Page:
It is important for all practitioners to remain child focused and gain a clear understanding of the individual child's experience of life being mindful not to collude with or be over sympathetic with parents / carers. It is however essential that all practitioners remain sensitive to the parent's position, being supportive rather than critical, to minimise their sense of discrimination. The well-being of the parent has a direct impact on their relationship with their child and also their relationship / engagement with services. Practitioners in children's services should also consider the use of assessment tools for parents with a learning disability, such as Parent Assessment Manual (PAM) and seek support with this if needed.

There should be a discussion about the best way to establish services and support for the parent/s. Referral to Advocacy should be offered in recognition of good practice guidance.

Practitioners in children's and adults services must proactively work together to ensure there is a full understanding of the parent's needs, the potential impact of this and how to optimise their ability to care for their baby or child.

If there hasn't previously been an assessment of the parent's learning disability an assessment is likely to be needed to establish the degree and impact of the learning disability. Consideration should also be made of the need for a fuller assessment from adult specialist learning disability services to ascertain psychological, functional and communication difficulties, and the effect of this on their ability to parent and the support that would be required for the adult to be able to effectively care for their baby or child.

Adult service practitioners should check whether the adult with whom they are working is a parent and whether there are children in the household as part of their initial and on-going assessment. Adult services practitioners should always be alert to the impact that a learning disability has upon one or both parents' capacity to meet the needs of a child and take appropriate steps to ensure the child and their family are effectively supported. This may be through an Early Help Assessment, or where there are serious or complex needs or Child Protection concerns via a referral to Children's Social Care. See Providing Early Help Procedure and Making a Referral to Social Care Procedure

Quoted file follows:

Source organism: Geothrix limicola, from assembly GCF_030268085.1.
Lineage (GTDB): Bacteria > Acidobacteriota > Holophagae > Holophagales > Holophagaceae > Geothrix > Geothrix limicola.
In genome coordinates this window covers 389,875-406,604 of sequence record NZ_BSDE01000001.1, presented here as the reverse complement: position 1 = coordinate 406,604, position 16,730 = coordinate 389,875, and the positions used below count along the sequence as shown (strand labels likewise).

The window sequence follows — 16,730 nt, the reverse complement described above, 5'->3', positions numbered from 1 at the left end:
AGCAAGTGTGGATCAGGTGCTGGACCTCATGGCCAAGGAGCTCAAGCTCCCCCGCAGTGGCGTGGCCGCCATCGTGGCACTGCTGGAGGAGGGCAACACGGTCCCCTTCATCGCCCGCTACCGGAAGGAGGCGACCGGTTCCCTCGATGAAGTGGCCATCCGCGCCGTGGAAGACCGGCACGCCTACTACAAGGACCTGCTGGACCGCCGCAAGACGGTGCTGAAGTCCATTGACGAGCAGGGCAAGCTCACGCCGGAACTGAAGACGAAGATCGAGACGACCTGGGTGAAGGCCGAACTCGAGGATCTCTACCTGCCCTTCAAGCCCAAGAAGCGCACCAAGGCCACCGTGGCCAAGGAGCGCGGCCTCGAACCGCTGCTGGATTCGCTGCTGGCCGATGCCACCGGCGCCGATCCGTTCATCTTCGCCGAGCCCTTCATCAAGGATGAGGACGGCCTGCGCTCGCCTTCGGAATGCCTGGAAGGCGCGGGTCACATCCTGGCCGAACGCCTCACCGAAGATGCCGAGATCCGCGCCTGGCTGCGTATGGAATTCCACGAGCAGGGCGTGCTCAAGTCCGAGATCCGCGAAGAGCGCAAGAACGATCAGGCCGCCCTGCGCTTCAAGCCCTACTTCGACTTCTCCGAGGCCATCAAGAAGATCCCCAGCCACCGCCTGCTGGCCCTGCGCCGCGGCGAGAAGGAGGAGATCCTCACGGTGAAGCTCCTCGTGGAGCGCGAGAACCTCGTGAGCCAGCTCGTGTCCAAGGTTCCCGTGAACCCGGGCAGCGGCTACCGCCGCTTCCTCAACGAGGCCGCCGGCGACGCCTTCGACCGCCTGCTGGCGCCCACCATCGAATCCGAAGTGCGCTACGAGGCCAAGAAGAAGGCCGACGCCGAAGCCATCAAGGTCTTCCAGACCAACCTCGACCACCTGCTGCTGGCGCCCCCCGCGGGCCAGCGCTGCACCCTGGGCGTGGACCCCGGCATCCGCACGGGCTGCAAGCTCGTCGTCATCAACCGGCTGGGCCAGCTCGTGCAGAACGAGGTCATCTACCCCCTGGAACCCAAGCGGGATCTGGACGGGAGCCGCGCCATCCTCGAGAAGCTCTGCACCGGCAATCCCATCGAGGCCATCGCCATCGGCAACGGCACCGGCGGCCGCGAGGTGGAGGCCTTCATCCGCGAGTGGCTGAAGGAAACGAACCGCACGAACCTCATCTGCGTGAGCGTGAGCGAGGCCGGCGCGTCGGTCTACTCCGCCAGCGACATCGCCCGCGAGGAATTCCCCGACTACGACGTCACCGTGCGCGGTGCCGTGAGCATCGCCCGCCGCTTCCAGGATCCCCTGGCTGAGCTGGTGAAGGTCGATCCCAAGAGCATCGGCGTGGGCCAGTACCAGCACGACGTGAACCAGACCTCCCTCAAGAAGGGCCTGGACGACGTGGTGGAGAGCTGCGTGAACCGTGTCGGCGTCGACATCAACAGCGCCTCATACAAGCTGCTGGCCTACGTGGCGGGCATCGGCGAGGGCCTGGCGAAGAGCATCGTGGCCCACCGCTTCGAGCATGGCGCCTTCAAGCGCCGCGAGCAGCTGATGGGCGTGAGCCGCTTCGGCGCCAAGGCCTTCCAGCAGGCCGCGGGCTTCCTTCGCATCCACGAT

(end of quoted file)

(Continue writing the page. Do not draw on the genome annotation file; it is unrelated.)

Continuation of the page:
All practitioners should work within the principles of the Mental Capacity Act (see Mental Capacity Act: Making Decisions). Parents with learning disabilities should be presumed to be able to make their own decisions and all practical steps should be undertaken to support them in this. In particular they should be meaningfully supported to effectively participate in any assessments and meetings regarding their child. All practitioners should also work within the confines of the Equalities Act ensuring that reasonable adjustments are made in their approach to working with a parent with a learning disability. This may require the involvement of an Advocate. This may also require assessment and guidance from Speech and Language Therapists, Occupational Therapists, Clinical Psychologists or other practitioners from Adult Learning Disability Health Services.

It is essential that practitioners regularly review the situation of the child and the impact that their parent's learning disability is having upon them. Advice should be sought from the designated lead for child protection if necessary.